Regardless of what you cal yourself; a vegan, vegetarian, flexitarian or a meatitarian, our bodies all require sufficient protein and a balance of macronutrients to ensure optimal performance. Although protein is a vital part of your daily diet, choosing a healthy source of protein and not over-eating protein is important for many reasons. According to the U.S department of Agriculture and Mayo Clinic, the average person consumes double the recommended amount of poor protein choices. This may put you at risk of heart disease, diabetes, stroke and several types of cancer. Talk to a certified practitioner to see what kind of source agrees with your body the best!
Why do we need protein?
Proven by physicists, nearly 98% of our atoms get replaced every year. Every six months, the liver replaces its cells, our stomach lining is regenerated every fives days, our red blood cells have a lifespan of 120 days and so forth. This means that protein is essential to aid in the growth and repair of each and every type of cell. Proteins are made up of many amino acids. Although our body is able to produce non-essential amino acids, we depend on essential amino acids to come from our everyday diet. Below is a brief list of important roles protein plays in our body:
- Proteins are building blocks in our body. Our nerves, tissues and bones are all made up of proteins, making it vital for growth and repair (premature aging, organ function)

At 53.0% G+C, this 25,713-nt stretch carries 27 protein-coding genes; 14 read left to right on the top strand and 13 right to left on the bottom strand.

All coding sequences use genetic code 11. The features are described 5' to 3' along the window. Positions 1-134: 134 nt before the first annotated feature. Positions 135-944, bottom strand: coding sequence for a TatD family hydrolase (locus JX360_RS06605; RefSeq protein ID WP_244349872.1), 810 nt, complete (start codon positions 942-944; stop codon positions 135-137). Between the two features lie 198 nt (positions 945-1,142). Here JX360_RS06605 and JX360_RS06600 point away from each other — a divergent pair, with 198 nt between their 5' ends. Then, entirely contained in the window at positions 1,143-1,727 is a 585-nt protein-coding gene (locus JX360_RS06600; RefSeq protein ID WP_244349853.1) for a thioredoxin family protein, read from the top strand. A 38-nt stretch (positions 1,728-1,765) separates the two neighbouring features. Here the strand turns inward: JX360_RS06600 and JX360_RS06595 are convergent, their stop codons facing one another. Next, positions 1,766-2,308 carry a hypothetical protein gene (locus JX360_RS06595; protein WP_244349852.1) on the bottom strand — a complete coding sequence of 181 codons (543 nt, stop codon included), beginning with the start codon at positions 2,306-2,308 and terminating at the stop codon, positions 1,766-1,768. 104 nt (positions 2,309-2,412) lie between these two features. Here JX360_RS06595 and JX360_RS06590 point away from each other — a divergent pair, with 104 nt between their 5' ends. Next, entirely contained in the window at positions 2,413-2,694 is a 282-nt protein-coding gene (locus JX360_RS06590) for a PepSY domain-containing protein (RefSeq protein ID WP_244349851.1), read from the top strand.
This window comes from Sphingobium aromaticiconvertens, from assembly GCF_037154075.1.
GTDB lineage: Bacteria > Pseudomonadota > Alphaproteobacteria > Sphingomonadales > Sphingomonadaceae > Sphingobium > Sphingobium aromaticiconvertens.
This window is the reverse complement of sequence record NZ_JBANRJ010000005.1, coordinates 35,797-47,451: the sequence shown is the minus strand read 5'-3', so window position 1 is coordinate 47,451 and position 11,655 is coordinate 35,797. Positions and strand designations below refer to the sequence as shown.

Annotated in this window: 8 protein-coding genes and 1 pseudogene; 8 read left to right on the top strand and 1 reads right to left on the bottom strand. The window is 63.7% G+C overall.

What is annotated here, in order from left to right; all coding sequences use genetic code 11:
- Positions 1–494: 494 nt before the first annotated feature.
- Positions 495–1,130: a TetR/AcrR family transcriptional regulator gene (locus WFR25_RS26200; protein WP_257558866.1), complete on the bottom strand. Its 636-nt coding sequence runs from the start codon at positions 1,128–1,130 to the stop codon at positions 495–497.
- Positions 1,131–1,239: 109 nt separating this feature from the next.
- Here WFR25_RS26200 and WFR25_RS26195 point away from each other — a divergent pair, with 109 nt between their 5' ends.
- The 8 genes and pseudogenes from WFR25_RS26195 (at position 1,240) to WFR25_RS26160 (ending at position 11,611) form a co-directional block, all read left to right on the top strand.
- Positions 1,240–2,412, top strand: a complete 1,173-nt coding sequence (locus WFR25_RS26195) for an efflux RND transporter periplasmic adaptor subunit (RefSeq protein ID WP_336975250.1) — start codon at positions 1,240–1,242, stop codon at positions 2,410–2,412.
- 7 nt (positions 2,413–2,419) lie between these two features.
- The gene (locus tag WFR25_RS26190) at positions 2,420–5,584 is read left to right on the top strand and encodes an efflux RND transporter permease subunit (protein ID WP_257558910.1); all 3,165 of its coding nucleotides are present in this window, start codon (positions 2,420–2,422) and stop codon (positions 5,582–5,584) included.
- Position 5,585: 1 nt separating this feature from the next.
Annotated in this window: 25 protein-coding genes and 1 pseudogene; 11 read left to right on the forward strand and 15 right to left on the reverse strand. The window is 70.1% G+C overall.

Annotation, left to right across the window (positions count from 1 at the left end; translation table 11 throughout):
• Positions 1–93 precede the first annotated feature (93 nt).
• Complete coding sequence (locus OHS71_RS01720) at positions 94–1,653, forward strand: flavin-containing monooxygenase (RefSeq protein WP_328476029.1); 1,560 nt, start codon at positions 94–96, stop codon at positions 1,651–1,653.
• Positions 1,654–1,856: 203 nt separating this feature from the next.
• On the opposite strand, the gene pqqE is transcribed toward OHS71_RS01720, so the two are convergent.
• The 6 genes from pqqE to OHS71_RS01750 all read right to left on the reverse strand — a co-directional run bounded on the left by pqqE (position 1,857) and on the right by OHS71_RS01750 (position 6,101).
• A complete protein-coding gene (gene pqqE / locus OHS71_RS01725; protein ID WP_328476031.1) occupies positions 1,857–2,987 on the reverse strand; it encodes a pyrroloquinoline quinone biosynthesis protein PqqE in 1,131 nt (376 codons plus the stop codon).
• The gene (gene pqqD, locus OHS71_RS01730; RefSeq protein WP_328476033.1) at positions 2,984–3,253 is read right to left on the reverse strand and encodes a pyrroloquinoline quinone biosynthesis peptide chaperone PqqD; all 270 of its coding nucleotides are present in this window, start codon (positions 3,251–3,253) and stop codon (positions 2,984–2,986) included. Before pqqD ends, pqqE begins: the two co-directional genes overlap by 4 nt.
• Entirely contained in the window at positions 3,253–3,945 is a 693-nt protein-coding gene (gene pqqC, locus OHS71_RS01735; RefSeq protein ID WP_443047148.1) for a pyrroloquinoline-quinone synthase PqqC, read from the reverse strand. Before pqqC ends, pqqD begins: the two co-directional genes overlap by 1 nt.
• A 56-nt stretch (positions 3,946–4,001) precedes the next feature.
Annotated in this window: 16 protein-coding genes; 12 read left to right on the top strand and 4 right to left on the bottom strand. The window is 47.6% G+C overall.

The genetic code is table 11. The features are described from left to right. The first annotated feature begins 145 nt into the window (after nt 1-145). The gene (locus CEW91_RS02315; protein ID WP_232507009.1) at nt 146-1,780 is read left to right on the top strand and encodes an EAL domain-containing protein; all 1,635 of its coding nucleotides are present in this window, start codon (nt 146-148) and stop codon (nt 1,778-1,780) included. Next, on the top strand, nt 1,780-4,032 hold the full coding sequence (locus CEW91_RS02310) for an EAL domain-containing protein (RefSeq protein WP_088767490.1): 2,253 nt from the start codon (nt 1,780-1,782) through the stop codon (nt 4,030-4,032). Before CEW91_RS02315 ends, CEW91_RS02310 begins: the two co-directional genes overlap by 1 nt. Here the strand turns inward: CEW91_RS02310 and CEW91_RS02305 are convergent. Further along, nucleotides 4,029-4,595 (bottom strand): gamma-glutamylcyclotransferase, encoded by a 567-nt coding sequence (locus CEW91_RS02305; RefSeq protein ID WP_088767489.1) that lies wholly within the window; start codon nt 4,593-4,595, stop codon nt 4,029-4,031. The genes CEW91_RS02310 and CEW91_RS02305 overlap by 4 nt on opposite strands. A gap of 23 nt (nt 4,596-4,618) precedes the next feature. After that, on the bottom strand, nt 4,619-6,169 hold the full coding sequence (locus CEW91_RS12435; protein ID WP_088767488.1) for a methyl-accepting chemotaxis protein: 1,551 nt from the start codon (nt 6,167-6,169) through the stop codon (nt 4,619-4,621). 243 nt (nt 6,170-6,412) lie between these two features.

- Hormone function
- Antibodies (immunity)
- Enzyme function
- Stabilizing blood sugar (sugar cravings, hypoglycemia, diabetes)
- Intrinsic factor (absorption)
How much protein do I need?
An easy way to estimate your protein portion is simply by the size of the palm of your hand. To calculate your daily protein requirement, it is determined as one gram of protein per two pounds (or one kilogram) of body weight.
Grams of protein per meal = (your weight in pounds divided by 2.2) divided by 3
Common sources of complete proteins
- Red meat
- Protein powders (whey protein powder with a natural sweetener ie. stevia, with at least 20 grams of proteins and about 3 or 4 grams of carbohydrate per serving)
- Protein bars
- Cottage cheese
- Ricotta cheese
- Protein breakfast cereal
- Wraps, bread, or bagels made with protein flours
How much protein am I getting in eggs?
2 whole eggs or 4 egg whites – 15 grams
3 whole eggs or 6 egg whites – 20 grams
4 whole eggs or 8 egg whites – 25 grams
Common sources of incomplete proteins (vegetarian sources, high carbohydrate, low protein)
- Legumes: chickpeas, lentils, kidney beans, lima beans, green peas, split peas, pimento beans
- Grains: barley, bulgur, cornmeal, oats, buckwheat, pasta, rye, wheat
- Soy products: tempeh, miso
- Nuts: walnuts, almonds, cashews, brazil nuts, etc.
- Seeds: sesame seeds, sunflower seeds, pumpkin seeds
To create a complete protein, combine in one of the following ways:
- Combine a grain with a legume
- Combine a grain with a nut or seed
- Combine a legume with a nut or a seed